AlexNguyen wrote: »
    We use Altiris HelpDesk (new version is now called Symantec ServiceDesk).
    But we're in the process to replace it with HP Service Manager.
    Oh god, be prepared for the occasional headache. We use HP Service Manager (SM7) and tickets just seem to go "POOF" and disappear... Better to write them out in notepad first and then enter in SM7 -_- If something happens to your network connection, say goodbye to that ticket.
    Currently reading: Network Warrior, Unix Network Programming by Richard Stevens
  • NinjaBoyNinjaBoy Member Posts: 968
    I guess it depends on what you're looking for:

    Free simple helpdesk: Spiceworks

    Paid for, as well as being FITS/ITIL compatible: Richmond Systems.

    -Ken
  • arwesarwes Member Posts: 633 ■■■□□□□□□□
    I just had my annual review, and one of the things that came up was our help desk system. We're using Spiceworks now, since it's a freebie (we tried for years to get TrackIT but were denied every time). The main thing I'm looking for now in a system is canned replies and the option to auto close tickets after a certain number of days (too many of my tickets end up being a Mexican standoff with the end user's less than helpful IT department and I never hear back). Now my boss is looking for something that would be able to be used by not just me, but also our training department. Basically running two help desks in one. Any ideas on that?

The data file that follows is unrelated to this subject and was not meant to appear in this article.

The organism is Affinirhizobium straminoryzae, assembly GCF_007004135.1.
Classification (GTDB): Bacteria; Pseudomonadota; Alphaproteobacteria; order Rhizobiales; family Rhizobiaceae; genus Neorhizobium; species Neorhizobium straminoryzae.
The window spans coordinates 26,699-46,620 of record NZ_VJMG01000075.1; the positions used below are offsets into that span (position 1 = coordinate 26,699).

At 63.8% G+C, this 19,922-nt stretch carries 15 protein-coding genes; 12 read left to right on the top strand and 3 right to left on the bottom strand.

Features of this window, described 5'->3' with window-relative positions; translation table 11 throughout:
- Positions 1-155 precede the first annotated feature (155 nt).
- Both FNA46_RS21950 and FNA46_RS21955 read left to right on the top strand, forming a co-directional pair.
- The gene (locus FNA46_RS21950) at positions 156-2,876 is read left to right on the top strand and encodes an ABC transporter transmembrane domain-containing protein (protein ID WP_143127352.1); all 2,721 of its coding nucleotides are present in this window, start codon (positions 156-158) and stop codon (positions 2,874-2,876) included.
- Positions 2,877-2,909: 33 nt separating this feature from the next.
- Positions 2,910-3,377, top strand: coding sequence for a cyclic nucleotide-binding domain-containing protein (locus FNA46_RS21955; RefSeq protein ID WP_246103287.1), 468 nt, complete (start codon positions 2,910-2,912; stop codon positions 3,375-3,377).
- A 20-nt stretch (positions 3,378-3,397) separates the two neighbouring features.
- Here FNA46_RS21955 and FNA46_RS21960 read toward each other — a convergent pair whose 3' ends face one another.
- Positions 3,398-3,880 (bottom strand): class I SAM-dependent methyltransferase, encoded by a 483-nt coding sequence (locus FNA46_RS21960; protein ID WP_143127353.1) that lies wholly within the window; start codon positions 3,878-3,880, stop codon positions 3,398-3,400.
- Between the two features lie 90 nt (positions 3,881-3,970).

I'm thinking we'll have to run separate help desk systems, I know they don't want my stuff getting mixed in with theirs and I sure don't want their stuff. So if it could handle multiple help desks, that's fine but not a mandatory thing. Like I said, canned replies and auto closing tickets are the priority and if it's under $500 we can get it with no questions asked. Anything over that has to be approved by our CFO. A hosted solution is not out of the question either. Thanks for any help y'all!
    [size=-2]Started WGU - BS IT:NDM on 1/1/13, finished 12/31/14